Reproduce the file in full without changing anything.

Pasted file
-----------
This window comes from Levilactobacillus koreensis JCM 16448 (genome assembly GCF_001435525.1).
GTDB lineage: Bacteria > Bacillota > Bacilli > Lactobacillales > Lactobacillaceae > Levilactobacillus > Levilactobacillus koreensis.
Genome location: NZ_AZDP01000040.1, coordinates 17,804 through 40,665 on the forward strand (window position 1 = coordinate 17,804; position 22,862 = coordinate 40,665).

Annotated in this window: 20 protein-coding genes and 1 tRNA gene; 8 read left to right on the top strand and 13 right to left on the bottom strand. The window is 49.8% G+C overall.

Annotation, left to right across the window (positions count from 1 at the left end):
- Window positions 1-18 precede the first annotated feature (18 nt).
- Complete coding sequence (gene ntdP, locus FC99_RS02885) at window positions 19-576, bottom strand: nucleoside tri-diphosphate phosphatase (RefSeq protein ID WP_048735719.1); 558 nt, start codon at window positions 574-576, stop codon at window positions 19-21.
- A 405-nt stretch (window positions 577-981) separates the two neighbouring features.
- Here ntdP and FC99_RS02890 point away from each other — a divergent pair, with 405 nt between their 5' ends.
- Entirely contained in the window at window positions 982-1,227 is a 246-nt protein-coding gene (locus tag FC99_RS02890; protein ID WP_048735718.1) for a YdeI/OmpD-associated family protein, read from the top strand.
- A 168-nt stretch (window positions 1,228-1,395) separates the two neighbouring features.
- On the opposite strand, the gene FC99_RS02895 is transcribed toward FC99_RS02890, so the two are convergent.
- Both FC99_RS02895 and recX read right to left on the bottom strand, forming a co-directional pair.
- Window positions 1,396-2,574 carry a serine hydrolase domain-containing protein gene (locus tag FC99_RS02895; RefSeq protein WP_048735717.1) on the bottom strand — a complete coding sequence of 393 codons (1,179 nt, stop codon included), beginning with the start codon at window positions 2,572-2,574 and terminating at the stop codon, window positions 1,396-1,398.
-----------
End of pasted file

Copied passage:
This window comes from Levilactobacillus koreensis JCM 16448 (genome assembly GCF_001435525.1).
GTDB lineage: Bacteria > Bacillota > Bacilli > Lactobacillales > Lactobacillaceae > Levilactobacillus > Levilactobacillus koreensis.
Genome location: NZ_AZDP01000040.1, coordinates 17,804 through 40,665 on the forward strand (window position 1 = coordinate 17,804; position 22,862 = coordinate 40,665).

Annotated in this window: 20 protein-coding genes and 1 tRNA gene; 8 read left to right on the top strand and 13 right to left on the bottom strand. The window is 49.8% G+C overall.

Annotation, left to right across the window (positions count from 1 at the left end):
- Window positions 1-18 precede the first annotated feature (18 nt).
- Complete coding sequence (gene ntdP, locus FC99_RS02885) at window positions 19-576, bottom strand: nucleoside tri-diphosphate phosphatase (RefSeq protein ID WP_048735719.1); 558 nt, start codon at window positions 574-576, stop codon at window positions 19-21.
- A 405-nt stretch (window positions 577-981) separates the two neighbouring features.
- Here ntdP and FC99_RS02890 point away from each other — a divergent pair, with 405 nt between their 5' ends.
- Entirely contained in the window at window positions 982-1,227 is a 246-nt protein-coding gene (locus tag FC99_RS02890; protein ID WP_048735718.1) for a YdeI/OmpD-associated family protein, read from the top strand.
- A 168-nt stretch (window positions 1,228-1,395) separates the two neighbouring features.
- On the opposite strand, the gene FC99_RS02895 is transcribed toward FC99_RS02890, so the two are convergent.
- Both FC99_RS02895 and recX read right to left on the bottom strand, forming a co-directional pair.
- Window positions 1,396-2,574 carry a serine hydrolase domain-containing protein gene (locus tag FC99_RS02895; RefSeq protein WP_048735717.1) on the bottom strand — a complete coding sequence of 393 codons (1,179 nt, stop codon included), beginning with the start codon at window positions 2,572-2,574 and terminating at the stop codon, window positions 1,396-1,398.